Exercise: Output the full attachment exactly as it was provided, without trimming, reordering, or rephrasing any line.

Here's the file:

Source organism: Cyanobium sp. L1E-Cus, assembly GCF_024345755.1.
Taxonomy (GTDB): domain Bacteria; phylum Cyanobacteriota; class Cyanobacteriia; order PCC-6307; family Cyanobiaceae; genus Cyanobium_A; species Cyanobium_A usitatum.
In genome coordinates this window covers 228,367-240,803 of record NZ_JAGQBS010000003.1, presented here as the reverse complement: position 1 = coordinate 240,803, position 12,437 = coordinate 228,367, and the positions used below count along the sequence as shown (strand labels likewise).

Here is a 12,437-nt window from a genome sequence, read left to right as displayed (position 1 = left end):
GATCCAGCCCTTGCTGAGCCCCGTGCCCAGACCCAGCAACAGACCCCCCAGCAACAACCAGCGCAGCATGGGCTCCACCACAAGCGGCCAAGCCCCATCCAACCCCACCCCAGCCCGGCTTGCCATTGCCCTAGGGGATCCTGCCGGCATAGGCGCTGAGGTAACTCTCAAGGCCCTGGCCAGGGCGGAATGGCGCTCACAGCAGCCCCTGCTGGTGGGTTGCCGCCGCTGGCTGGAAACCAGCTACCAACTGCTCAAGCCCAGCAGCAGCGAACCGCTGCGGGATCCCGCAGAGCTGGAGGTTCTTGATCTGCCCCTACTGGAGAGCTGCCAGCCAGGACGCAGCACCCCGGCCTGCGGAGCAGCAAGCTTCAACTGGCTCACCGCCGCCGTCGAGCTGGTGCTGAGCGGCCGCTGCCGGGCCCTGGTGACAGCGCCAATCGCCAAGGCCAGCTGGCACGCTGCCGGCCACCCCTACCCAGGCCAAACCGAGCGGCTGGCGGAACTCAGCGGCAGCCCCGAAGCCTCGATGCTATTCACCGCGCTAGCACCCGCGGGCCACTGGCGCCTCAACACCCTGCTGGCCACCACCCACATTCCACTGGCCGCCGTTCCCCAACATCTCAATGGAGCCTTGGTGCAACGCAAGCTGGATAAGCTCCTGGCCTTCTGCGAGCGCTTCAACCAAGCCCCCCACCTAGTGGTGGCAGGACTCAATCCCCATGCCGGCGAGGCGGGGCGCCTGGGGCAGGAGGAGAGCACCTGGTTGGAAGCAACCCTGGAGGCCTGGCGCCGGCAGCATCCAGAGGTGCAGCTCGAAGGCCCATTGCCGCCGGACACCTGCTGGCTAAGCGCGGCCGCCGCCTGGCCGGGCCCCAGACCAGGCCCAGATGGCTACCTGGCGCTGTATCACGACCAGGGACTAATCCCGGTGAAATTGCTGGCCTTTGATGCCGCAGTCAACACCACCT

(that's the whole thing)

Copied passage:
Source organism: Cyanobium sp. L1E-Cus, assembly GCF_024345755.1.
Taxonomy (GTDB): domain Bacteria; phylum Cyanobacteriota; class Cyanobacteriia; order PCC-6307; family Cyanobiaceae; genus Cyanobium_A; species Cyanobium_A usitatum.
In genome coordinates this window covers 228,367-240,803 of record NZ_JAGQBS010000003.1, presented here as the reverse complement: position 1 = coordinate 240,803, position 12,437 = coordinate 228,367, and the positions used below count along the sequence as shown (strand labels likewise).

Here is a 12,437-nt window from a genome sequence, read left to right as displayed (position 1 = left end):
GATCCAGCCCTTGCTGAGCCCCGTGCCCAGACCCAGCAACAGACCCCCCAGCAACAACCAGCGCAGCATGGGCTCCACCACAAGCGGCCAAGCCCCATCCAACCCCACCCCAGCCCGGCTTGCCATTGCCCTAGGGGATCCTGCCGGCATAGGCGCTGAGGTAACTCTCAAGGCCCTGGCCAGGGCGGAATGGCGCTCACAGCAGCCCCTGCTGGTGGGTTGCCGCCGCTGGCTGGAAACCAGCTACCAACTGCTCAAGCCCAGCAGCAGCGAACCGCTGCGGGATCCCGCAGAGCTGGAGGTTCTTGATCTGCCCCTACTGGAGAGCTGCCAGCCAGGACGCAGCACCCCGGCCTGCGGAGCAGCAAGCTTCAACTGGCTCACCGCCGCCGTCGAGCTGGTGCTGAGCGGCCGCTGCCGGGCCCTGGTGACAGCGCCAATCGCCAAGGCCAGCTGGCACGCTGCCGGCCACCCCTACCCAGGCCAAACCGAGCGGCTGGCGGAACTCAGCGGCAGCCCCGAAGCCTCGATGCTATTCACCGCGCTAGCACCCGCGGGCCACTGGCGCCTCAACACCCTGCTGGCCACCACCCACATTCCACTGGCCGCCGTTCCCCAACATCTCAATGGAGCCTTGGTGCAACGCAAGCTGGATAAGCTCCTGGCCTTCTGCGAGCGCTTCAACCAAGCCCCCCACCTAGTGGTGGCAGGACTCAATCCCCATGCCGGCGAGGCGGGGCGCCTGGGGCAGGAGGAGAGCACCTGGTTGGAAGCAACCCTGGAGGCCTGGCGCCGGCAGCATCCAGAGGTGCAGCTCGAAGGCCCATTGCCGCCGGACACCTGCTGGCTAAGCGCGGCCGCCGCCTGGCCGGGCCCCAGACCAGGCCCAGATGGCTACCTGGCGCTGTATCACGACCAGGGACTAATCCCGGTGAAATTGCTGGCCTTTGATGCCGCAGTCAACACCACCT